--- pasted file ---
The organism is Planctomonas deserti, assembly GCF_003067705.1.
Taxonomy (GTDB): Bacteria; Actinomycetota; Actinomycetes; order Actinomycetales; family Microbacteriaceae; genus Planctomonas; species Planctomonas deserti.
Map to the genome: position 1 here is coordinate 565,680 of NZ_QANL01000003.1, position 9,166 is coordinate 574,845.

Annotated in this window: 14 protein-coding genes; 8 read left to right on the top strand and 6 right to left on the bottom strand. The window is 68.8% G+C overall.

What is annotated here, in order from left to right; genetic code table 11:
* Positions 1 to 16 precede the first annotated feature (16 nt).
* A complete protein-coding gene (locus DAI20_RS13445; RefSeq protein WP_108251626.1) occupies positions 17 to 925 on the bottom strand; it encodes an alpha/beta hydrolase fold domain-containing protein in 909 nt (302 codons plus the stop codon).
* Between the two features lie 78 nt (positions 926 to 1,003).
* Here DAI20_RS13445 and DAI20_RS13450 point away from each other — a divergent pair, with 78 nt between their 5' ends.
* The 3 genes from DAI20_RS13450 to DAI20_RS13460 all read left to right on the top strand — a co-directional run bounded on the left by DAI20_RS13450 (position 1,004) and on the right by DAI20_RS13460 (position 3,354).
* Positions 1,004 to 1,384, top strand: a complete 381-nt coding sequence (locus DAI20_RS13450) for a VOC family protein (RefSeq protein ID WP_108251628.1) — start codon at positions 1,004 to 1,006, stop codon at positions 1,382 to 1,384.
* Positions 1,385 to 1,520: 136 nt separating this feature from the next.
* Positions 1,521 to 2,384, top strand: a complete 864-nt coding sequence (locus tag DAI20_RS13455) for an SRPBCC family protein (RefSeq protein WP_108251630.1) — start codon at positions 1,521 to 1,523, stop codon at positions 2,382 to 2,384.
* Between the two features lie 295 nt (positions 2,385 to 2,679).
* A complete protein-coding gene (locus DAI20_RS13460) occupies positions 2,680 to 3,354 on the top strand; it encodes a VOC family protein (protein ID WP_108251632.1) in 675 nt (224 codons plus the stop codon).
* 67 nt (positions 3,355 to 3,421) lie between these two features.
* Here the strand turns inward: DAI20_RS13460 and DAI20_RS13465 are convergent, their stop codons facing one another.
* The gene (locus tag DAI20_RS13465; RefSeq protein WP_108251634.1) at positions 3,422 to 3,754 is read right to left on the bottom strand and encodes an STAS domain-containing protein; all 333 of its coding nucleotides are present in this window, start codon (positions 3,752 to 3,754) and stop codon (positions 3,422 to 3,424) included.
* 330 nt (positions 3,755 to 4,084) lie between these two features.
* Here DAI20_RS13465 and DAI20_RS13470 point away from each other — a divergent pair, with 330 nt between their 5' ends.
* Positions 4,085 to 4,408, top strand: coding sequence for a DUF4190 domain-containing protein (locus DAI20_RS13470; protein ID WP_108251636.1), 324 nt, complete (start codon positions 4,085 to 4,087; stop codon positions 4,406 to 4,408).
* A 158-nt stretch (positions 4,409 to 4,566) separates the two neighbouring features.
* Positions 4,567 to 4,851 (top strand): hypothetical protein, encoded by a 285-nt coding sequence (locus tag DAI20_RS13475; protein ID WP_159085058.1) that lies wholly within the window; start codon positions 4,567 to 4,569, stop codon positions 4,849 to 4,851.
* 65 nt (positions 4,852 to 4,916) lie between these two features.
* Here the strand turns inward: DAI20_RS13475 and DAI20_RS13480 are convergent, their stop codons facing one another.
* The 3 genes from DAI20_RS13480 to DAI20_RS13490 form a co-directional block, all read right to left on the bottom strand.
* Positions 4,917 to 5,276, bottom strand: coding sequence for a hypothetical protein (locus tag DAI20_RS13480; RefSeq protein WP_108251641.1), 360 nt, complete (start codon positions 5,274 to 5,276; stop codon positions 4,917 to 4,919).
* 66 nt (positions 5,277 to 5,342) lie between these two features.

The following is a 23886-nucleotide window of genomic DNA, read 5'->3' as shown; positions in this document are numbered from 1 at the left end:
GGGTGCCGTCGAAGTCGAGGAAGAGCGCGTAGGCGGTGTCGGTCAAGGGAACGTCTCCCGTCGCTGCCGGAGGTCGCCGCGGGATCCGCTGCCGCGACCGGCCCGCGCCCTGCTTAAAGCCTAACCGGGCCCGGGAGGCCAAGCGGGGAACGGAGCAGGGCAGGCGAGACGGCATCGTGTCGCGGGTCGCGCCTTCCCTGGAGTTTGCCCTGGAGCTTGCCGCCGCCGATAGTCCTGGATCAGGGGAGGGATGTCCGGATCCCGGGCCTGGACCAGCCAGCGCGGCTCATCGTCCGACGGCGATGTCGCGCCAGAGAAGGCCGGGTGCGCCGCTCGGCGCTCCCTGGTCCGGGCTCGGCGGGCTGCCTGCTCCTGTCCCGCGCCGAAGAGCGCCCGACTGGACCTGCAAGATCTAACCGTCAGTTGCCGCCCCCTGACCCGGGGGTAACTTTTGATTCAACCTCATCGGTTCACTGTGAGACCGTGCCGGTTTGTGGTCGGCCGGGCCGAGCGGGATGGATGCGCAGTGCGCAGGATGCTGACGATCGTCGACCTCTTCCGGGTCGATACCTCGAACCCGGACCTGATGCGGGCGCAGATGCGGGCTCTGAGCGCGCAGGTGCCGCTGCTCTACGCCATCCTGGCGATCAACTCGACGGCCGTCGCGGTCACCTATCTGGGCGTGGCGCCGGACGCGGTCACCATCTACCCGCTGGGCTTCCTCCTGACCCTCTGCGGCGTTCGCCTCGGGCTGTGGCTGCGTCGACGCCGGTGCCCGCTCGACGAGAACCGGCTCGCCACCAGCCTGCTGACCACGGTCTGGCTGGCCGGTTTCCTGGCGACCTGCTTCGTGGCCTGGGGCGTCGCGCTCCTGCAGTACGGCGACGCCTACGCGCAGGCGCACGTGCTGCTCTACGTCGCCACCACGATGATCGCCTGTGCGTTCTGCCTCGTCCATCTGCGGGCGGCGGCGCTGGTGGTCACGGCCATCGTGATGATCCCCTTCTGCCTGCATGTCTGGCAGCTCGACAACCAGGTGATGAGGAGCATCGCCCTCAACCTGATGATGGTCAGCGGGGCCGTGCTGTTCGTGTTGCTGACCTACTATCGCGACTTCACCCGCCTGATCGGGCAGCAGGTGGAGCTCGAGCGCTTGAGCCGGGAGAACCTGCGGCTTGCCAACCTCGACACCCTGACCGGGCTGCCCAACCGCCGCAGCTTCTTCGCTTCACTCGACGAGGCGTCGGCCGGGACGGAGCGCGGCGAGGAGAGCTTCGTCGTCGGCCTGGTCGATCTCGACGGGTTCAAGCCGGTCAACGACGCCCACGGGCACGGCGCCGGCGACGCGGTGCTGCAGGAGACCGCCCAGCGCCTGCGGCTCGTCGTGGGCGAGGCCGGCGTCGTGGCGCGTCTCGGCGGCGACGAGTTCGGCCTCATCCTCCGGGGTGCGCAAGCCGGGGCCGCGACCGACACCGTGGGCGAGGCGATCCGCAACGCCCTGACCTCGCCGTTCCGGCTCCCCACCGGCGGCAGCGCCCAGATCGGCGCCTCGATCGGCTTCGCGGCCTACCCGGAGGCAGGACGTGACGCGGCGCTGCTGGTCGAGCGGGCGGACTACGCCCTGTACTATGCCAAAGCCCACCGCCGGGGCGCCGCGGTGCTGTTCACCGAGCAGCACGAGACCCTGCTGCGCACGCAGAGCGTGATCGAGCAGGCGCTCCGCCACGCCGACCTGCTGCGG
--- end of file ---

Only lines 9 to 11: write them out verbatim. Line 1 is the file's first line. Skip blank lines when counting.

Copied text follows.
* Here DAI20_RS13445 and DAI20_RS13450 point away from each other — a divergent pair, with 78 nt between their 5' ends.
* The 3 genes from DAI20_RS13450 to DAI20_RS13460 all read left to right on the top strand — a co-directional run bounded on the left by DAI20_RS13450 (position 1,004) and on the right by DAI20_RS13460 (position 3,354).
* Positions 1,004 to 1,384, top strand: a complete 381-nt coding sequence (locus DAI20_RS13450) for a VOC family protein (RefSeq protein ID WP_108251628.1) — start codon at positions 1,004 to 1,006, stop codon at positions 1,382 to 1,384.